So it’s Year Zero +1 in the VR industry, and I thought it might be worth taking some time to assess where the industry is right now from what we (and Freddy) saw at CES last week.
Of course CES is a bun-fight of consumer technology, much of it very early, so you can only draw so many conclusions from what you encounter. Saying that, we noticed a few interesting developments which have informed some of our insights on the current VR space:
Content: The tech is there, now it’s time to bring on the content.
Anyone who has used the high-end tethered VR headsets (and even some of the newer untethered versions such as the FoVe) will know that they really deliver on the promise of VR by effectively transporting the user to another space. And the big platform owners are still needing more content that exemplifies the medium as an entertainment device. So it seems 2017 will be the year where the platform owners concentrate on the content and we can see a lot of effort going into innovative and benchmark content that can help define VR as a medium - one example is Oculus tying up with the makers of BBC’s Planet Earth for original VR content:
…so we look forward to developments.
Other players entering into Mixed Reality as Magic Leap keeps us guessing…
Mixed Reality (MR) in its various forms is set to be a big story in the coming period. You may have seen (and even believed) some of the sci-fi style demos from Magic Leap that place content in the world around the user in an amazingly realistic way. However, while Magic Leap looks a fair way off the horizon, other players are entering the space, and one such is Intel, who announced that their Project Alloy headset is to be available to consumers later this year:
Project Alloy is a self-contained headset that uses pass through cameras to merge the virtual world with real elements such the user’s hands or real objects within the room - they call it ‘merged reality’, and while it is still early, it shows a lot of promise.
N.B Intel’s term ‘merged reality’ also gives a clue to the many variations of mixed reality that we are likely to see this year also, and it is an area that RealityLab:London are exploring in various different ways with both our games and non-games clients.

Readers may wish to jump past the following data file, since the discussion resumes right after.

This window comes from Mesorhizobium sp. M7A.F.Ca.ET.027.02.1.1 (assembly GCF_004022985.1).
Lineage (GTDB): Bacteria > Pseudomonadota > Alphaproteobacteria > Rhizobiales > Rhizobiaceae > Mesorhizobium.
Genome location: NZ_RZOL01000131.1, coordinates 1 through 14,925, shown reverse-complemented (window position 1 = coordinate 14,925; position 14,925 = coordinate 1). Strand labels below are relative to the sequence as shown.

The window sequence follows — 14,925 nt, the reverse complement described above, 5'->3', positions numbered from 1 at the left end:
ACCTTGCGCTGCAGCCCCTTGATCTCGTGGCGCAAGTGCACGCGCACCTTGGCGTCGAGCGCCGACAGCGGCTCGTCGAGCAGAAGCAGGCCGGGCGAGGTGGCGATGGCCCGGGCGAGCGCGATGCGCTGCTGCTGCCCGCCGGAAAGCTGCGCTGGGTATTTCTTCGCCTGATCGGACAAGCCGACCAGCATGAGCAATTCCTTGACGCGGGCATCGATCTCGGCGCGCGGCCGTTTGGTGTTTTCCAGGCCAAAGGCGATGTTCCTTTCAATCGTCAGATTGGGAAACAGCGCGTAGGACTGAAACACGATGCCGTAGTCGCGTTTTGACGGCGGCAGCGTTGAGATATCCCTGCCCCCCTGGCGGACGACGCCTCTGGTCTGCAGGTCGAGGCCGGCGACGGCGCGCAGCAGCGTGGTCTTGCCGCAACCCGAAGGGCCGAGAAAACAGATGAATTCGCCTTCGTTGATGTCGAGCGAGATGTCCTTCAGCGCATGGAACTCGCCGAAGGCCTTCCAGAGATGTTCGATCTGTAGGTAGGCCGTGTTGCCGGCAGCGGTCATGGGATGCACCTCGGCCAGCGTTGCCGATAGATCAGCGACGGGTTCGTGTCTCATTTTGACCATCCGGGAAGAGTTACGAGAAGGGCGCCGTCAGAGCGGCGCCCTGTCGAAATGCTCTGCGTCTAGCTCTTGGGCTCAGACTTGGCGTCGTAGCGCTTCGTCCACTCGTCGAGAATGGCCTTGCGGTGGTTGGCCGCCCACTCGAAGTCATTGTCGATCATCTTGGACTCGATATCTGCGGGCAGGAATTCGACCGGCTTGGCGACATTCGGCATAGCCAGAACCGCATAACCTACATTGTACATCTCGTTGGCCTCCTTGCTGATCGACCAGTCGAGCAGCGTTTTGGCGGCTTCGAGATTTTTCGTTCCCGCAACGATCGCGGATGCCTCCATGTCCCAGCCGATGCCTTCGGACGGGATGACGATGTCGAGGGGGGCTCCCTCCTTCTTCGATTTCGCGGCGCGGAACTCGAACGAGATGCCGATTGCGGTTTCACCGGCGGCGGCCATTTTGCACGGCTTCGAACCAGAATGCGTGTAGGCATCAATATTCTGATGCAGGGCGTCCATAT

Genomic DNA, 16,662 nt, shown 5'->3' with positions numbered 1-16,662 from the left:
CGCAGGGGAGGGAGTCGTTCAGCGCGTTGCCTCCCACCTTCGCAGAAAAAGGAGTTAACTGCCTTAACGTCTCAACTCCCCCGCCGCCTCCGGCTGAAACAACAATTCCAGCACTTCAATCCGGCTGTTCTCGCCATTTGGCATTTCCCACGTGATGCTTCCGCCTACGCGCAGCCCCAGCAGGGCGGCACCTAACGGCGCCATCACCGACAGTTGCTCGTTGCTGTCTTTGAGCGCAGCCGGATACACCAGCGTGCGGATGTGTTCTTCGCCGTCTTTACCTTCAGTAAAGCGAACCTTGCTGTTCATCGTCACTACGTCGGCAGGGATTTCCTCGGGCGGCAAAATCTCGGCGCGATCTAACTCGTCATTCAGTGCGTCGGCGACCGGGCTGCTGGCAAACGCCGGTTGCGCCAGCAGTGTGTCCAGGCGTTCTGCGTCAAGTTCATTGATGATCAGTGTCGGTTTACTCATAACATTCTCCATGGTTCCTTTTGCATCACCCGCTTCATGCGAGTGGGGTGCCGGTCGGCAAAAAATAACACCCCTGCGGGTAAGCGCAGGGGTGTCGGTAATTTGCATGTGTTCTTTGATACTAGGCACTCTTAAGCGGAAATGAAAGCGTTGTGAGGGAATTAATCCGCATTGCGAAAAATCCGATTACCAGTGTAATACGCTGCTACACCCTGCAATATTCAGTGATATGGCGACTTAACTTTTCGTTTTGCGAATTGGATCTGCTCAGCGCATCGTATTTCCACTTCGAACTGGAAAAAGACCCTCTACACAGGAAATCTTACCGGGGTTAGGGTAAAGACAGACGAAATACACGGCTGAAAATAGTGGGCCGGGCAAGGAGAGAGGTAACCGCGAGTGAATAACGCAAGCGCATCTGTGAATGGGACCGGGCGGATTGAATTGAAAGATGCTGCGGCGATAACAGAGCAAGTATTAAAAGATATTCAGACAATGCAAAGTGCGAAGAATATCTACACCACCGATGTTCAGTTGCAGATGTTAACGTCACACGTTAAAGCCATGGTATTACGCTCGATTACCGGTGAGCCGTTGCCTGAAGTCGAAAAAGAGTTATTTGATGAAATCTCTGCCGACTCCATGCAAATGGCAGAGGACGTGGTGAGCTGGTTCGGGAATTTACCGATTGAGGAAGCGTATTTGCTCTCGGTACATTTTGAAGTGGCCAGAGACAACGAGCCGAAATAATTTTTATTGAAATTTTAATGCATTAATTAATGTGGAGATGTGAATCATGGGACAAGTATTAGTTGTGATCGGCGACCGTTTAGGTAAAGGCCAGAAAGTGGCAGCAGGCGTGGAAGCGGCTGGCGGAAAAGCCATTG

Increased focus on the commercial applications of VR:
As our main focus is on applications of VR for business and industry, we enjoy seeing VR used in clever ways that show its practical advantages.
There were many good examples, and perhaps our favourite was this great truck simulator that combined the reality of the truck controls with reactive VR content via three external screens.
N.B There was also a small but significant non-CES announcement that Unity, the dominant engine technology for most VR applications, will be integrating OTOY rendering into its pipeline. In simple terms this will allow for much more realistic rendering in VR applications, which opens the door for more use in simulations for business and training purposes etc.
The HTC Vive tracker was also a significant development here: it is a standalone device that can be attached to objects and allows them to be integrated into the VR space. This will be a boon for anyone using VR for bespoke content such as training as specific pieces of hardware can be integrated into the experience with ease.
The rapid pace of change:
One of the most interesting things we noticed was the rapid pace of change in the VR space. While Vive must be congratulated for both their Vive tracker and the TPCast (which makes the Vive headset essentially wireless):
Both they and Oculus must have been surprised by new tech such as Nolo:
...which promises room-scale VR tracking and streamed content from Steam via your mobile phone, all for the princely sum of $89.
While it is early days, they had it working at CES and, if it delivers at consumer-scale, it could open up whole new exciting areas for VR applications in mobile devices..
It also points to how smaller and more nimble VR technology that is based around the mobile phones we have (as opposed to the ones that the makers want you to buy) could be a real growth area for VR in 2017, because the barriers to both entry and use are much more realistic.
VR has gone far on reactions and images of smiling people in headsets, and now it's a case of it starting to prove itself - both as a mass medium, and as a serious tool for commercial application.
It is clear that the technology now delivers, and it's exciting for us content-creators and innovators within business and industry to utilise some of this this amazing technology in ways that play to the strengths of the medium and add real value to customers and workforces.
On a personal note, from what we saw at CES our enthusiasm in the transformative abilities and potential of VR, AR and MR technology is justified as we look forward to applying some of the technology we encountered for upcoming projects.